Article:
Gartner Practice Areas
- Audit & Risk
- Customer Service & Support
- Human Resources
- Information Technology
- Innovation & Strategy
- Legal & Compliance
- Marketing & Communications
- Product Management
- Supply chain
- Energy & Utilities
- Financial Services
- Government & Public Sector
- High Tech & Telecom
- Investment Services
Gartner Office Locations
Gartner’s 100+ office locations are spread around the world. Gartner’s corporate headquarters are in Stamford, CT, with international headquarters in Surrey (UK), Sydney, São Paulo, and Tokyo.
By continent, the highest concentration of offices is in Europe, with 30 offices spread across European cities (with a particularly high concentration in Germany). After Europe, most Gartner offices are in the U.S.
Gartner Career Path
If you’re a recent graduate, your Gartner career path might start with a position as a rotational associate. This is a position designed to help new employees gain experience in different areas of the company. The goal is that by the end of the program, an employee will be placed in a permanent position that aligns with their strengths and interests.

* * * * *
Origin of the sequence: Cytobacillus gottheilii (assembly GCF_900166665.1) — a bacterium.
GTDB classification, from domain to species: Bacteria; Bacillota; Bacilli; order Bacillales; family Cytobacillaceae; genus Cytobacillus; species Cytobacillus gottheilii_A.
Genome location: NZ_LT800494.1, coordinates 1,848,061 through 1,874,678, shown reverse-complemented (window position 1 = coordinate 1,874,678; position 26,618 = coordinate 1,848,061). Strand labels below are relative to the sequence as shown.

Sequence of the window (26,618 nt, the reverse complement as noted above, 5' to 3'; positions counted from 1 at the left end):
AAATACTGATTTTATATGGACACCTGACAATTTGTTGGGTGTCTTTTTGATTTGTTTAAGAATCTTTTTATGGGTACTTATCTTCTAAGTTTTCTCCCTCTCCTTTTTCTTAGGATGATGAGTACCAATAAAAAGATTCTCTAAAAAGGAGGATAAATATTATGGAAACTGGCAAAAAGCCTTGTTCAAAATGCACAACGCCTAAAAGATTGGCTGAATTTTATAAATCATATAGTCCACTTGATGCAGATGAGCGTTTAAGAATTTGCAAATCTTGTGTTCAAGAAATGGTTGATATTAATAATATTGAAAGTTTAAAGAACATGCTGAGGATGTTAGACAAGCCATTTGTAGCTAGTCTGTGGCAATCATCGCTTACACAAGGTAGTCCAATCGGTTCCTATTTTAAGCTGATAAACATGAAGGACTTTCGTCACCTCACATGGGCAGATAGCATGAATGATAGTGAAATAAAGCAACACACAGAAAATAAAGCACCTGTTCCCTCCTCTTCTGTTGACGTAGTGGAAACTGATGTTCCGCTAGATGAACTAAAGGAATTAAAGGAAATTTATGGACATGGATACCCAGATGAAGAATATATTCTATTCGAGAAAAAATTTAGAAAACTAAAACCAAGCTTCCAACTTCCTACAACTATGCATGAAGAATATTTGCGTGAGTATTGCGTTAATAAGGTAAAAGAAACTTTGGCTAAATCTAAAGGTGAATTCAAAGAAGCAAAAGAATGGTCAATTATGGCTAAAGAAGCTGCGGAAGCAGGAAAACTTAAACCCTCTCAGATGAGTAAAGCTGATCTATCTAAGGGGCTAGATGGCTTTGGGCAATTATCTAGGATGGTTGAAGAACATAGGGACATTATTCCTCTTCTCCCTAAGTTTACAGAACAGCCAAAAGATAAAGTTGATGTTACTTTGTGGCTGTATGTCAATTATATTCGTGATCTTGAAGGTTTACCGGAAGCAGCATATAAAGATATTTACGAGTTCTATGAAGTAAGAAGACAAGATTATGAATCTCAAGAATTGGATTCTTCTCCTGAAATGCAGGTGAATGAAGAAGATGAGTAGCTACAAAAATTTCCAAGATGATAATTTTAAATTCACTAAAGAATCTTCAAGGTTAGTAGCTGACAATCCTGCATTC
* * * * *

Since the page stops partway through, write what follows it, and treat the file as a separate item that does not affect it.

Within a few years of working at Gartner, a successful employee can expect to move into management or other non-advisory areas of the business. Gartner management is only hired from within the company.
Gartner Exit Opportunities
Once you decide to leave, what are your Gartner exit opportunities? There are lots! Because of the well-known brand name, alums are well positioned to leave for roles in industry. If you want to move to strategy consulting at a firm like MBB, it isn’t easy, but by reframing your experience and executing on the right networking strategy, it is possible.
To get a sense of employees’ feelings about their exit prospects, check out this telling statistic: According to reviewers, more than 90% of employees say they are proud to have Gartner on their resume.
Gartner Notable Alumni
The most successful companies founded by Gartner notable alumni are:
- Voyager Capital
- Longevity Advice
- Decisive Publishing
- iShoot.direct LLC
- Novare Software
Gartner offers generally positive work-life balance, which is rare at firms of this size. Employees consistently rave about the firm’s training and development opportunities and speak of feeling supported by management.
Some report an intense and high-pressure work environment, to which we say “duh.” If you’re interested in a consulting career, be prepared for long hours and high-pressure work consistently. This is why you make the big bucks!
Gartner lists 10 priorities it takes into account when cultivating its culture.
- Impact clients’ mission-critical priorities
- Do the right things and great results will follow
- Embody a no-limits mindset
- Make fact-based decisions
- Think and act objectively
- Prioritize, relentlessly
- Get better, faster, stronger every year
- Win as a team
- Embrace diversity and be inclusive
- Be humble, be hungry.